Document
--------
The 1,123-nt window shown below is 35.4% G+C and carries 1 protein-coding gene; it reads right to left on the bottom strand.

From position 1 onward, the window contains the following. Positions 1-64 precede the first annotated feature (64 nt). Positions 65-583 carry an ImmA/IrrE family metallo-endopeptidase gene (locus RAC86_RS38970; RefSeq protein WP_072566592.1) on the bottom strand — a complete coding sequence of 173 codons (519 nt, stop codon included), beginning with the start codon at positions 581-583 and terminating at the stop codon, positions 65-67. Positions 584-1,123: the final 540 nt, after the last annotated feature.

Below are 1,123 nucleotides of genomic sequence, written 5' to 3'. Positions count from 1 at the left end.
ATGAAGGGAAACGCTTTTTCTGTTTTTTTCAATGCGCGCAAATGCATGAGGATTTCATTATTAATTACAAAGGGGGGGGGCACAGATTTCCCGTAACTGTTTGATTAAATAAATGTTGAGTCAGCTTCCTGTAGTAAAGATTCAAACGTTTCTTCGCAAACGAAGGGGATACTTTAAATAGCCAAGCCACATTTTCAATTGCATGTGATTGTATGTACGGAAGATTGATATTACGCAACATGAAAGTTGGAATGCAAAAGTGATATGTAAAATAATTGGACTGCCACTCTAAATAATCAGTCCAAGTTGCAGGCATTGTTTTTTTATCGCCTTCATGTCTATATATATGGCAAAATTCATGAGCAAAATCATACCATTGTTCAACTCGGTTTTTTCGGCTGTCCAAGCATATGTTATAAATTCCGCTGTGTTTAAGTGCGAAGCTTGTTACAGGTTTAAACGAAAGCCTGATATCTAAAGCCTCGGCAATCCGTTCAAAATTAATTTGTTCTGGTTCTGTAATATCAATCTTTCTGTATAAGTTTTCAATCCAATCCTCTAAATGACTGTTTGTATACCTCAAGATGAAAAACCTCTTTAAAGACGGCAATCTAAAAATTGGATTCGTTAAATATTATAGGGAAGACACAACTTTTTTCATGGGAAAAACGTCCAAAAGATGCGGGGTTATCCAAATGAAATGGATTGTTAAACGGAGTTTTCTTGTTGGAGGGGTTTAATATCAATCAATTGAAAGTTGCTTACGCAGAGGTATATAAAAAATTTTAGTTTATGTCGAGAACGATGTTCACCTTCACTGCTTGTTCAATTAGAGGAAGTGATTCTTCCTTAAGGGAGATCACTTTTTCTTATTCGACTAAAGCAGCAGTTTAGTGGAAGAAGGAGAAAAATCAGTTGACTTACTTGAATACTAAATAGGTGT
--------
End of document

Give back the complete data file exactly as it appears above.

The 1,123-nt window shown below is 35.4% G+C and carries 1 protein-coding gene; it reads right to left on the bottom strand.

From position 1 onward, the window contains the following. Positions 1-64 precede the first annotated feature (64 nt). Positions 65-583 carry an ImmA/IrrE family metallo-endopeptidase gene (locus RAC86_RS38970; RefSeq protein WP_072566592.1) on the bottom strand — a complete coding sequence of 173 codons (519 nt, stop codon included), beginning with the start codon at positions 581-583 and terminating at the stop codon, positions 65-67. Positions 584-1,123: the final 540 nt, after the last annotated feature.

Below are 1,123 nucleotides of genomic sequence, written 5' to 3'. Positions count from 1 at the left end.
ATGAAGGGAAACGCTTTTTCTGTTTTTTTCAATGCGCGCAAATGCATGAGGATTTCATTATTAATTACAAAGGGGGGGGGCACAGATTTCCCGTAACTGTTTGATTAAATAAATGTTGAGTCAGCTTCCTGTAGTAAAGATTCAAACGTTTCTTCGCAAACGAAGGGGATACTTTAAATAGCCAAGCCACATTTTCAATTGCATGTGATTGTATGTACGGAAGATTGATATTACGCAACATGAAAGTTGGAATGCAAAAGTGATATGTAAAATAATTGGACTGCCACTCTAAATAATCAGTCCAAGTTGCAGGCATTGTTTTTTTATCGCCTTCATGTCTATATATATGGCAAAATTCATGAGCAAAATCATACCATTGTTCAACTCGGTTTTTTCGGCTGTCCAAGCATATGTTATAAATTCCGCTGTGTTTAAGTGCGAAGCTTGTTACAGGTTTAAACGAAAGCCTGATATCTAAAGCCTCGGCAATCCGTTCAAAATTAATTTGTTCTGGTTCTGTAATATCAATCTTTCTGTATAAGTTTTCAATCCAATCCTCTAAATGACTGTTTGTATACCTCAAGATGAAAAACCTCTTTAAAGACGGCAATCTAAAAATTGGATTCGTTAAATATTATAGGGAAGACACAACTTTTTTCATGGGAAAAACGTCCAAAAGATGCGGGGTTATCCAAATGAAATGGATTGTTAAACGGAGTTTTCTTGTTGGAGGGGTTTAATATCAATCAATTGAAAGTTGCTTACGCAGAGGTATATAAAAAATTTTAGTTTATGTCGAGAACGATGTTCACCTTCACTGCTTGTTCAATTAGAGGAAGTGATTCTTCCTTAAGGGAGATCACTTTTTCTTATTCGACTAAAGCAGCAGTTTAGTGGAAGAAGGAGAAAAATCAGTTGACTTACTTGAATACTAAATAGGTGT